Using the works of Stephen Batura as inspiration, perfumer Dawn Spencer Hurwitz will combine sight and scent for a live audience tonight at Sense BMoCA, where she will mix up new perfumes on the spot toward the end of answering one of life's most persistent questions: What does this art smell like? Which got us wondering -- could we take that idea and expand it? With the help of science, we can. Last week, we rounded up a crack team of smellologists and presented them with eight iconic works of art, that they might describe it once and for all from an olfactory perspective. These are their results.
Just to get warmed up, we'll start with an easy one: Grant Wood's American Gothic, heavy emphasis on the first word of the title. Even a smellology amateur could pick up the overarching aroma evident from this painting -- the faint whiff of poop on a pitchfork -- but a more astute observer will notice the subtler undertones, like grilled hot dogs, bald eagles and war.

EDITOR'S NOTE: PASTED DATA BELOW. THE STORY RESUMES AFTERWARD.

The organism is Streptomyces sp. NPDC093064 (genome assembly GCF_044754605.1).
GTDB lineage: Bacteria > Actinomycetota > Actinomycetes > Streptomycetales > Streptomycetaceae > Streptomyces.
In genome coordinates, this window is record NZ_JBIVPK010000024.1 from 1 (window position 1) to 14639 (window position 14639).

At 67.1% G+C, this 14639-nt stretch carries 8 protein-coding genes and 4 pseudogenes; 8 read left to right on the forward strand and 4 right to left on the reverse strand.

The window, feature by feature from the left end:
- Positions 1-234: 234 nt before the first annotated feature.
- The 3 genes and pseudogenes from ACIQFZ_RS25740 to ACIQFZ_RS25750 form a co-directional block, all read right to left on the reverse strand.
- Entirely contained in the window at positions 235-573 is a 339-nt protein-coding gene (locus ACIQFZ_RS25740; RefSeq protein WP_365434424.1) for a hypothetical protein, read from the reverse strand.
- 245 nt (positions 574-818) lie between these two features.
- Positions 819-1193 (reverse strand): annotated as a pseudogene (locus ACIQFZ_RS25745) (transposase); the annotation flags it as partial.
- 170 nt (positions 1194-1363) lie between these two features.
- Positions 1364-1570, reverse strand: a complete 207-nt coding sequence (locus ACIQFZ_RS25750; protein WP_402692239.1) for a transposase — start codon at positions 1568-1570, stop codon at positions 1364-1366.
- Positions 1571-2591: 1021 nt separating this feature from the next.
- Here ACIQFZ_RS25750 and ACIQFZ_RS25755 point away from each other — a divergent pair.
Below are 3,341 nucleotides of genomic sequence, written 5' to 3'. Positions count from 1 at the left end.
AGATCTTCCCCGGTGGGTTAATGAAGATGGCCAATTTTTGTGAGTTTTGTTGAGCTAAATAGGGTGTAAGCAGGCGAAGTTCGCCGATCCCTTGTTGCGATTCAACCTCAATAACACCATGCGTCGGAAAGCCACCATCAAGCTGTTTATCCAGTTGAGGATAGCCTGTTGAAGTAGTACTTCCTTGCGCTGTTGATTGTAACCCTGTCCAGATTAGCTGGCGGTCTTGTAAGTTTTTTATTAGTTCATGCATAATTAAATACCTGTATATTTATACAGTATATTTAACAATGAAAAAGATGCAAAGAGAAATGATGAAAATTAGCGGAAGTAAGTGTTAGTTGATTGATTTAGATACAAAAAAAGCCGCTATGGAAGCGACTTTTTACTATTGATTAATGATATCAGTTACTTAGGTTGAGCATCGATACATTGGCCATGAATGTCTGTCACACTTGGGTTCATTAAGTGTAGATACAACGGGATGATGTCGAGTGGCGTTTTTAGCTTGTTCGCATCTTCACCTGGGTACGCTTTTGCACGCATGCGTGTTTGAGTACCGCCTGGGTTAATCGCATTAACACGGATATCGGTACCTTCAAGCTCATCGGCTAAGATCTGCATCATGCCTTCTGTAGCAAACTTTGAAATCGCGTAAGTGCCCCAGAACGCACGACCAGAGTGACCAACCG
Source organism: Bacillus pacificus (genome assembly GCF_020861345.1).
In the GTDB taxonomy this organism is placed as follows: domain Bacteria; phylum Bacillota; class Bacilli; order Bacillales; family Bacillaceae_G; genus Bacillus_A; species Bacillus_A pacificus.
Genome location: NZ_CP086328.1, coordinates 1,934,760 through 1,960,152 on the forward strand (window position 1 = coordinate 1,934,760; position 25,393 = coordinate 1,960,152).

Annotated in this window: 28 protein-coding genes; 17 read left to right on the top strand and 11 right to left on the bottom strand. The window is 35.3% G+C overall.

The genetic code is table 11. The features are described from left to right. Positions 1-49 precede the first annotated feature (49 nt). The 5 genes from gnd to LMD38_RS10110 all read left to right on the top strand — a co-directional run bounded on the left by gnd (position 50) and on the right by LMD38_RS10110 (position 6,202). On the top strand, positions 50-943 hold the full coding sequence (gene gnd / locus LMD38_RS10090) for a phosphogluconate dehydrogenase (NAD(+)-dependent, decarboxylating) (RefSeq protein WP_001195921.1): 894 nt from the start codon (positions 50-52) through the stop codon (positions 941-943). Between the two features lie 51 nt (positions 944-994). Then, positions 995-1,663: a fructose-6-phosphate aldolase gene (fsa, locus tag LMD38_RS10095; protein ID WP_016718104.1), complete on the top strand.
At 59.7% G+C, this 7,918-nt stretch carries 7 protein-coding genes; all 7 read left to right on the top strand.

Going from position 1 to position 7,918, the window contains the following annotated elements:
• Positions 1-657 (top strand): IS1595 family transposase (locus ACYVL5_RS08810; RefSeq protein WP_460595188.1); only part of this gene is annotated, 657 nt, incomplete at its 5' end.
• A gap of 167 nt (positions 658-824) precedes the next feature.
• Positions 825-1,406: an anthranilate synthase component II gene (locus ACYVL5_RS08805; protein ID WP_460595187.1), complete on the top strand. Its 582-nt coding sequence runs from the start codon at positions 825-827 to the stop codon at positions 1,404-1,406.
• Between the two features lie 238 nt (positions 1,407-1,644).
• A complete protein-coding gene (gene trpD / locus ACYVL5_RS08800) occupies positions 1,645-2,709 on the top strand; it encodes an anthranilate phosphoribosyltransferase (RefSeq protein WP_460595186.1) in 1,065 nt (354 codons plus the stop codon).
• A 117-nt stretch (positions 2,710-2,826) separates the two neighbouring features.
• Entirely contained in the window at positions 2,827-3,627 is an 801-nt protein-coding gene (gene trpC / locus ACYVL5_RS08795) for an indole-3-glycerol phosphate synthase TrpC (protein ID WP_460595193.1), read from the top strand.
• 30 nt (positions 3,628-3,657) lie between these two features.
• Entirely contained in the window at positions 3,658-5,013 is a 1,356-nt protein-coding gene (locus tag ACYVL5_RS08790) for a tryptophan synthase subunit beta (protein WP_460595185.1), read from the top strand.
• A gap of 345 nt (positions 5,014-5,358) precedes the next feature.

Pablo Picasso's Guernica is a little harder to parse out, but according to experts, the frictive elements of Picasso's composition cause this painting to smell like the same thing your car smells like when you go a long time without putting any oil in it. See that anguished horse in the top middle? That's pretty much what your car feels like when you do that. Probably the most remarked-upon aspect of Leonardo da Vinci's Mona Lisa throughout the years has been her enigmatic smile, that mysterious, knowing smirk that's equal parts "I know a secret about you" and "come hither." And so it's fitting that, according to our team, her portrait smells somewhat perplexingly like baby oil. Some 500 years later, in a brilliant bit of Dadaist commentary, Marcel Duchap's equally smirking 1919 L.H.O.O.Q. puts a mustache on da Vinci's icon and gives her a title that, if you spell it out in French, roughly translates to "she's got a hot ass." Like da Vinci's original, L.H.O.O.Q. builds upon a base scent of baby oil, but in true Dada fashion, incongruously adds the crass odors of Fritos and deodorant. On first whiff, all you'll get from Georges Seurat's Sunday Afternoon on the Island of La Grande Jatte is of sea salt and grass -- pleasant enough smells, it's true, but smell a little closer. In the middle lower left of the painting, you'll see a dog who provides a clue as to what we're looking for, here; the dog is smelling the man in the sleeveless shirt, whose pipe smoke almost -- but not quite -- masks the distinct odor of stale fried chicken. Although the counter guy spends all day rubbing Lysol on everything in his shop to mask it, the smell in Edward Hopper's Nighthawks is unmistakably that of dried semen and hooker sweat. It's often assumed that the image of God reaching out to touch Adam on Michelangelo's Sistine Chapel ceiling is meant to be a symbol of the tenuous distance that exists between body and soul, but an aroma analysis reveals that the narrative is much less metaphorical. In fact, in this scene, God is all like, "hey, Adam, smell my finger, bro," and Adam's like, "naw, c'mon, God, I'm not falling for that one again." And with good reason: As Adam learned the hard way, when somebody asks you to smell their finger, never do it. Lemons and peyote.
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